He couldn’t let it go. Wouldn’t let her go.

The rest of the night was mostly steady, but at closing those Late Nighters that slithered in groped for hands and skulked out into the shadows.

Harold collected glasses, wiped the tables, scrubbed the floors, and closed up shop. He made his way back to his Chevy and started home. He wondered if Faith had heard the news. Maybe she hadn’t. He pondered how he might tell her. “Faith. We’re going to need to set up an appointment with another banker about our loans. That boy was found dead. What a shame” or “Faith, did you hear about the banker boy? He’s Dead.” Dead. Dirty. Dead. When he gets home she’ll be sad and he’ll be there, like he always has been for her.

He pulled up into the driveway and jumped out crushing weeds under his boots. Oddly light shined down from the porch. The porch light was on? He hopped up the stairs and grabbed the door knob, it twisted.

He was met with a dark house. He listened for a moment, but didn’t hear anything. He climbed the steps and entered the bedroom. Nothing. He continued to look around, but she wasn’t there.

Harold made his way back to the living room fuming. She should be home. She hadn’t said she was going anywhere. Who could she be with? Who.

Harold dropped into his chair and began to yank at the ties on his boots, thought better of it, and re-laced them. Bounding out of the chair he stomped into the kitchen. The bottle of gin in the cabinet was low, but would do the trick. He wrapped his fingers around its neck and took a large swig as he went to sit back in the chair. Waiting.

She stumbled through the door an hour later. She switched the light on, and jumped when she saw him sitting there waiting. Her face was smeared black and her eyes glazed.

“Harold! You scared me, I thought you would be in bed,” Faith yelped stumbling backwards.

“Faith, where have you been?” he said as he pounced up from the chair.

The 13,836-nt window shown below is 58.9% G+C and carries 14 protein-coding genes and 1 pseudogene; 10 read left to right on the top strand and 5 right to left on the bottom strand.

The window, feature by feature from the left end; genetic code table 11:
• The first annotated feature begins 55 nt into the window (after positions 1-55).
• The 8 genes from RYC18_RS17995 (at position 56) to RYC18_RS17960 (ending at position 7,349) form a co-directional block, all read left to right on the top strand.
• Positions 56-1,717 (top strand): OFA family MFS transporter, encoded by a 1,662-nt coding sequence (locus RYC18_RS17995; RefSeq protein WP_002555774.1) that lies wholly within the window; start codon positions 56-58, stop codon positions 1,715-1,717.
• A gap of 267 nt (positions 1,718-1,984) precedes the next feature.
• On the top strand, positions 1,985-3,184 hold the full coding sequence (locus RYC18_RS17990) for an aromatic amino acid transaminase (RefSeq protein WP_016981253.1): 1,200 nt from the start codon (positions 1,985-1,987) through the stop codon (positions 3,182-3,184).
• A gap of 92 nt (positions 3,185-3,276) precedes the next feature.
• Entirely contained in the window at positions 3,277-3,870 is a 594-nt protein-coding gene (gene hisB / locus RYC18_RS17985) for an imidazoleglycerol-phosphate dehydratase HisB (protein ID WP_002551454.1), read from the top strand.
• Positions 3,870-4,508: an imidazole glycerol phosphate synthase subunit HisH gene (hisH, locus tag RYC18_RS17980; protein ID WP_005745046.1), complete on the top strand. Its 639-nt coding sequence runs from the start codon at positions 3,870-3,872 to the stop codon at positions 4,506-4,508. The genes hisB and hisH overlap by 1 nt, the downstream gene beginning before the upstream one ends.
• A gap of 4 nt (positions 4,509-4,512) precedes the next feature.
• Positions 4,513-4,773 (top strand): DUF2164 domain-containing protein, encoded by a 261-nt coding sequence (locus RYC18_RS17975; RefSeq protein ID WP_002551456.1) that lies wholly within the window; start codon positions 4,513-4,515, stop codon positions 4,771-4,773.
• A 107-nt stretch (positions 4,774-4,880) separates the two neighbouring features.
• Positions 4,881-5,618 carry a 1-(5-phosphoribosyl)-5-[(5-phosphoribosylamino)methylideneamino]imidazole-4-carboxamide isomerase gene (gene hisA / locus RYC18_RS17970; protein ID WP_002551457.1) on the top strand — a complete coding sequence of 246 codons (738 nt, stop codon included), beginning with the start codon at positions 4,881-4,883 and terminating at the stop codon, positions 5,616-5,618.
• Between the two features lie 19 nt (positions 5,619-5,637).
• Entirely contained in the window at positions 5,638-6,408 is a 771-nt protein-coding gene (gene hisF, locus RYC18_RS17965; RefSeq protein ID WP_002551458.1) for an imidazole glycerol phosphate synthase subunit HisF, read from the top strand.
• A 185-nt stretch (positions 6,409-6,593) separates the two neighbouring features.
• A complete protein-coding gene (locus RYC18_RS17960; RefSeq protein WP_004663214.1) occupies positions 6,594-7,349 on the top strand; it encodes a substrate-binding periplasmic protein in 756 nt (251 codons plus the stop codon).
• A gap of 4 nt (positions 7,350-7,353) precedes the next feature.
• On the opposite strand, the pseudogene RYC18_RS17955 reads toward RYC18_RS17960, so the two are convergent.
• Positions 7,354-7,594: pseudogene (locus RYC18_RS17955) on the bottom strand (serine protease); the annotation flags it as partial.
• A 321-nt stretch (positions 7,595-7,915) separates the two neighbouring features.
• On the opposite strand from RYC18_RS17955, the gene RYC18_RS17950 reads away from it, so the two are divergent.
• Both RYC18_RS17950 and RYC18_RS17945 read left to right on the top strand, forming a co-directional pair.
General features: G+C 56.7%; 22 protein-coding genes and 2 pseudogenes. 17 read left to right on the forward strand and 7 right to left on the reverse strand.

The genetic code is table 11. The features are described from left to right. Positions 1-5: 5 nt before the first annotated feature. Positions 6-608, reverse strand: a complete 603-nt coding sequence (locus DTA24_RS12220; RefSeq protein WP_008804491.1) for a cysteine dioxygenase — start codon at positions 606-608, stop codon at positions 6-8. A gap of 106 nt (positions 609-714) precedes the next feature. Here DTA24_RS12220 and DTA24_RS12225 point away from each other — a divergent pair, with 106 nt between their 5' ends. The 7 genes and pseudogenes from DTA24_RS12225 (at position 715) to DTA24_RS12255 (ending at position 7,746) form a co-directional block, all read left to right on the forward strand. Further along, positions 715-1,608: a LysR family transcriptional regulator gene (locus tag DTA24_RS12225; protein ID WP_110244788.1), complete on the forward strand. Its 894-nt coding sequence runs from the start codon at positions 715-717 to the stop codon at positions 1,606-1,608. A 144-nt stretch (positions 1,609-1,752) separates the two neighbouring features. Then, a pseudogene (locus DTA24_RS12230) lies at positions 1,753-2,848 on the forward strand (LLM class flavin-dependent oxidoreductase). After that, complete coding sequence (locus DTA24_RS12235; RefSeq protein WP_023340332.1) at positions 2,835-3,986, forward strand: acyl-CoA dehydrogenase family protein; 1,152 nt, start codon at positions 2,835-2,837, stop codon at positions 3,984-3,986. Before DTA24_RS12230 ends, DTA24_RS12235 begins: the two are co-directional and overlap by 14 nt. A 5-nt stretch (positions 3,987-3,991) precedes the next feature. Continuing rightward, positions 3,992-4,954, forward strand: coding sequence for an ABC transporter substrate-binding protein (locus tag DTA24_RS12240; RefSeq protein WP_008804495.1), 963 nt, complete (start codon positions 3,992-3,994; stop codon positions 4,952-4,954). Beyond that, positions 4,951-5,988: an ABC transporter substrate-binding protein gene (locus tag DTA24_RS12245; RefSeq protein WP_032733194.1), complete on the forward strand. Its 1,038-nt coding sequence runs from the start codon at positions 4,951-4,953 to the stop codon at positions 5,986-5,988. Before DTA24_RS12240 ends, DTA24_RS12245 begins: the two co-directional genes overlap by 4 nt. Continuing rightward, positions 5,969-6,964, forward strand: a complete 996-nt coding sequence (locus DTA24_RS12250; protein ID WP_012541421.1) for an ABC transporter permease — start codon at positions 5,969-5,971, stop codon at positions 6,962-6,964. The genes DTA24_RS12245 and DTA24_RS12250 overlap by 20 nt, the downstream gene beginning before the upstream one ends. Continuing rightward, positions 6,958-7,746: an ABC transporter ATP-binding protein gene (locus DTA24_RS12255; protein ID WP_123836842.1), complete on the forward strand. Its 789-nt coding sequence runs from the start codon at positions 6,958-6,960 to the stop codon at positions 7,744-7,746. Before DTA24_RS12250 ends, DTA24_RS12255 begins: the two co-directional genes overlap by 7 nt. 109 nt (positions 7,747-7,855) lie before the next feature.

“I had to go out Harold,” she leaned against the door and tried to kick off her shoes, but the clasps were tight.

“But where Faith? You’re obviously a bit sloshed again, but the bar is closed,” he shouted walking back and forth into the entry way of the living room.

Hiccup. “Can we talk about this in the morning, Harry?” Faith’s eyes began to water again.

“Why Faith? Why? Why couldn’t you just stay home?” Harold stopped passing and looked at her.

Faith looked blank for a moment before stuttering, “Garret die-d-d-d Harry, did you hear?”

Harold’s anger increased, because he wanted to be the one to bring it up. “I’ve heard. What a shame” he said through clenched teeth.

“He was a nice man,” she stated sliding down the door to the floor.

“A little too nice,” he mumbled.

Faith’s head lifted up, “What’s that supposed to mean Harold?”

“Nothing. Just never liked how he was in the bar,” he replied.

Looking him right in the eyes she said clearly, “Harry, I slept with him”.

Instead of her honesty making him feel better, his anger tripled. He stormed over to her and in his anger spouted, “I might not be here as much as you like, but I’m not an idiot. You don’t think I didn’t know?”

Shocked, “Harold, Harold if you knew…You didn’t...did you h-h-hurt him?” Faith clamored to her feet, mouth hanging opening.

Harold turned away, “Of course not Faith!” He walked to the stairs and began climbing.

She grabbed his arm following him up the stairs, “Harold! You’re lying. You KILLED HIM! Didn’t you!”

Harold swung around, “He was dirty Faith! He was here! In our house when I got home. In our home!”

Tears poured down her face, “You k-k-killed him”.

Harold just stared at her, “You are my wife. Mine.”

“No. No Harry!” she screeched and tried to run, but he grabbed her arm.

“I’ve worked hard for the two of us! I’ve worked two damn jobs for years for you and your pretty things. I’ve done everything for you. I love you Faith, he could never love you like I do. I would do anything for you! He was slime—”

“You’re the slime! He loved me! He said so! He was here when you weren’t!” she said jerking her arm.

He let go. For a moment she was suspended in time. Arms stretched, fingers splayed, and then her body plunged down the stairs with a crunch. Harold sprinted down the stairs after her. Her neck splayed oddly, eyes staring back at him accusing.

His eyes watered as he brushed her hair with his fingers, and lifted her body.

“It’s okay Hun, I still love you,” he whispered carrying her up the stairs. He laid her down on the bed and pulled her mother’s quilt on her, closed her eyes, and righted her neck just so. Then he went into the bathroom and grab a wash rag, ran warm water on it and went back to the room. He gently washed off her smeared face till it was clean of all the smudges. Perfect.

He watched her sleep. No more pain.

“Perfect,” he whispered again as he leaned down and brushed his lips to her forehead.